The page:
Building a large and diverse network allows you to form real, mutually beneficial
relationships and connections that can lead to new opportunities. In this article we’ll
discuss some top tips taken from some top networkers in the tech industry.
It’s not what you know, it’s who you know
For the most part, networking is a mixture of both what you know and who you know.
In a recent study by ADLER group on LinkedIn, it was found that 85% of job
opportunities are gained through existing networks. This astonishing statistic is reason
enough to learn how to network.
For most people the idea of networking feels frightening and uncomfortable. Speaking
to strangers and asking questions can be tough. But there are blueprints to follow
when getting started. The more comfortable you become the more natural networking
LinkedIn is a great networking resource. You can connect to colleagues as well as
people outside your organisation and industry. You can post articles/blogs/videos to
engage people and build some good rapport. Remember networking doesn’t have to
always benefit you directly. It’s the process that counts in the long term.
Allow yourself to be receptive to rejection.
In the networking world you have to win some to lose some. This may not come as a
surprise but in practice this can be quite hard to stomach. This means that there will be
some conversations which will progress your career far more than others. But you have
to stay focused. Also, people tend to be more direct online than in person so there is
some space for back and forth in person which may not be the case for online
networking where the person is more hidden.
Tara Rule, who is the Senior Director of Commercial Strategy EMEA at Adobe says that ‘you
have to use a mindset of giving rather than taking’ which is a refreshing take on networking.
Always ask yourself ‘what can I bring to the table?’ This can be a great help to introverts and
people who stumble around finding what to say.
Networking to make friends
Networking comes more naturally to some people than others. But ultimately it’s about who
can build a lasting impression by utilising their personal brand and confidence. Some tips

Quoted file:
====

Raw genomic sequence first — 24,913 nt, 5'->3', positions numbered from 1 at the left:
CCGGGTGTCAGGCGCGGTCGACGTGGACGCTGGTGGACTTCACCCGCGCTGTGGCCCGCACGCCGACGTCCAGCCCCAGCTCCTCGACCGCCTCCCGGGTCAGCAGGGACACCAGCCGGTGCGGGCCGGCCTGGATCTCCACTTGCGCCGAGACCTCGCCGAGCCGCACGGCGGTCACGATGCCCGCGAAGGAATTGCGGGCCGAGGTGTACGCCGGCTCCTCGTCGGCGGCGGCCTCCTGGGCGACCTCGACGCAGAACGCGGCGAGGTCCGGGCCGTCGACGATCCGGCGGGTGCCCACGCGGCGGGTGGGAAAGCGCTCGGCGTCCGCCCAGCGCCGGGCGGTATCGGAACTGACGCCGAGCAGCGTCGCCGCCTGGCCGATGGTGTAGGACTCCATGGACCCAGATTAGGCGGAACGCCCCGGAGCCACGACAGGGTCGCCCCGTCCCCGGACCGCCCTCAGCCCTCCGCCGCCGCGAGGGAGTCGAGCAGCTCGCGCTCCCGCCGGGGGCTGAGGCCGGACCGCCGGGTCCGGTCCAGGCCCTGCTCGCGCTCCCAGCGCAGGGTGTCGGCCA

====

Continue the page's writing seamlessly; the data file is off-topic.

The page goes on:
that our panelist Sophie Allen gave was to think of what’s the worst that can happen as we
often lose sight of our goal by being fearful of the process.
Tara grew up networking as she was part of the corporate world from a young age. She
shares her helpful advice on seeing networking as making friends. When you network you
are building relationships, sharing interests and furthering your own personal and
professional horizons. Be conscious of how you want to show up. You get a choice of how
you want to be known.
How networks work
The strongest networks are based on what you can offer without expecting anything in
return. To establish rapport with someone you need to have curated some knowledge from
resources such as books and articles. If you plan to approach someone in person at an
industry event then knowing a bit about their sector can help you break the ice with them.
Another helpful tip is to have a list of attendees prior to the event and research the names
on LinkedIn. LinkedIn is such a valuable resource when it comes to finding out about people
who may share similar experiences to you or are even outside your normal networking
circle. You can even personalise invites on LinkedIn which can help virtually introduce you.
Linkedin is the professional form of Facebook. Each platform has its own tone and feeling.
The more you build your professional network you will have the chance to gauge how they
like to communicate and which platform they like to use.
Once you start to build with LinkedIn you have to be consistent with it. Ensure that you are
posting regularly and engaging with your network’s post. Set aside at least 15 minutes a day
for social media engagement.
A helpful technique for posting is to ask yourself three questions prior to posting. What do
you want people to think, what do you want them to feel and what do you want them to do.
If you can’t answer these concisely then you need to reassess your purpose on the platform.
As the saying goes it is about quality not quantity. Don’t just post for the sake of it – be
thoughtful about what you want to gain. Take time to reach out to people you’ve met or
Direct Message them.
To conclude, networking is no doubt a powerful tool leveraged by many people to get ahead
in their careers. It requires some trial and error and fine tuning but eventually anyone can
have the skills needed to network effectively with a variety of people. Networking is easier
when you have a personal brand that you can show up as both online and offline. Put
yourself out there, be authentic and ask away!